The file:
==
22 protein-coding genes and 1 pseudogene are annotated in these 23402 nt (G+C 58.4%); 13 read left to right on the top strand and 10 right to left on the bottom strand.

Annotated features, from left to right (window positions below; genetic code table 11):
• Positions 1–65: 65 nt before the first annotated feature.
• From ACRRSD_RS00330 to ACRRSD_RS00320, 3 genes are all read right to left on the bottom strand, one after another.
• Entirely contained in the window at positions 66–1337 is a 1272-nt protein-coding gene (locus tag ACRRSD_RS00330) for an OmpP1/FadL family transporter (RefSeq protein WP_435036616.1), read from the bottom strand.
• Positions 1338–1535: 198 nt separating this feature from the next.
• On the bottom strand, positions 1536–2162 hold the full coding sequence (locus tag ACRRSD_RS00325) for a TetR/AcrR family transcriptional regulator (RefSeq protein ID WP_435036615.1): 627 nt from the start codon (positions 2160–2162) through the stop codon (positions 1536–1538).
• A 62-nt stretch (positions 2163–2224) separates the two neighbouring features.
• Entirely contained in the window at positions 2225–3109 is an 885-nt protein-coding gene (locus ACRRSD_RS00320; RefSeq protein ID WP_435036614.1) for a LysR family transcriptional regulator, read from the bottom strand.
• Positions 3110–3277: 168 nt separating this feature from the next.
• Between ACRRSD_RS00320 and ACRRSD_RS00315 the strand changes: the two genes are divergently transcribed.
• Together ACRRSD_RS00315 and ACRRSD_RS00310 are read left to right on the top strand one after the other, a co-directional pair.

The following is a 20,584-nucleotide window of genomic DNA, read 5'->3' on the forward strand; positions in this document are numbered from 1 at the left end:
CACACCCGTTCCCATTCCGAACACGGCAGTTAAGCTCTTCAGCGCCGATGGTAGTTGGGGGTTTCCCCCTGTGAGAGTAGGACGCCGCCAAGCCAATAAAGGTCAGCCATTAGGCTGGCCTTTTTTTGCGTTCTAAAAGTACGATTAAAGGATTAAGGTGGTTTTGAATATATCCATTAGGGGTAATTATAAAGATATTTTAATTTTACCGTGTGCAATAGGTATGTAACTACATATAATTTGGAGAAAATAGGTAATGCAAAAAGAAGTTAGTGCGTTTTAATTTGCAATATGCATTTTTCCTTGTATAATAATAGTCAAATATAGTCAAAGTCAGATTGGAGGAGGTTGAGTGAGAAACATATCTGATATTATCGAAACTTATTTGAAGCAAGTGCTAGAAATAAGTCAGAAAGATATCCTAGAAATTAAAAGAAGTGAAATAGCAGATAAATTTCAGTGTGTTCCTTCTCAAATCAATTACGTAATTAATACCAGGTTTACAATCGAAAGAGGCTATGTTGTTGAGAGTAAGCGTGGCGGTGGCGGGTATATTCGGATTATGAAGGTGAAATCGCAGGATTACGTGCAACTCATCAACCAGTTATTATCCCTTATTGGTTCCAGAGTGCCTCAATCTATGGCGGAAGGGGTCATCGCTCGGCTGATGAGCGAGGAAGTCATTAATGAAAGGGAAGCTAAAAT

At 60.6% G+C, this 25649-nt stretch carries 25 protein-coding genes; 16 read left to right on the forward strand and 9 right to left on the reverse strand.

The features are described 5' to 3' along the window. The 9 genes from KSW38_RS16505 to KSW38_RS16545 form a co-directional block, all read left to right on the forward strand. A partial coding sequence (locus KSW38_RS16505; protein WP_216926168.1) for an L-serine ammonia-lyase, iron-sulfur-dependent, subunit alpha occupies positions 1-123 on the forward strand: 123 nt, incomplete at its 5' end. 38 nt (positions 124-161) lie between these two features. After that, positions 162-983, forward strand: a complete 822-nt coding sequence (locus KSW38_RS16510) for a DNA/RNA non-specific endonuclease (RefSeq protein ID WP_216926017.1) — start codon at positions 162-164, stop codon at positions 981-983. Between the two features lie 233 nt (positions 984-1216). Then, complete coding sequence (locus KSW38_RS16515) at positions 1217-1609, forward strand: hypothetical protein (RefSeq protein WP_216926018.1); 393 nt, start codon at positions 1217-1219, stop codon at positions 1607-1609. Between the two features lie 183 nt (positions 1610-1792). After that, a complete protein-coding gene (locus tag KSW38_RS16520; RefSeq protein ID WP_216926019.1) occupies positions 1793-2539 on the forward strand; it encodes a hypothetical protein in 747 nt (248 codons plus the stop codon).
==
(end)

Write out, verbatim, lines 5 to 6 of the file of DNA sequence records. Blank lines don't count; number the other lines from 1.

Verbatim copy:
• Entirely contained in the window at positions 66–1337 is a 1272-nt protein-coding gene (locus tag ACRRSD_RS00330) for an OmpP1/FadL family transporter (RefSeq protein WP_435036616.1), read from the bottom strand.
• Positions 1338–1535: 198 nt separating this feature from the next.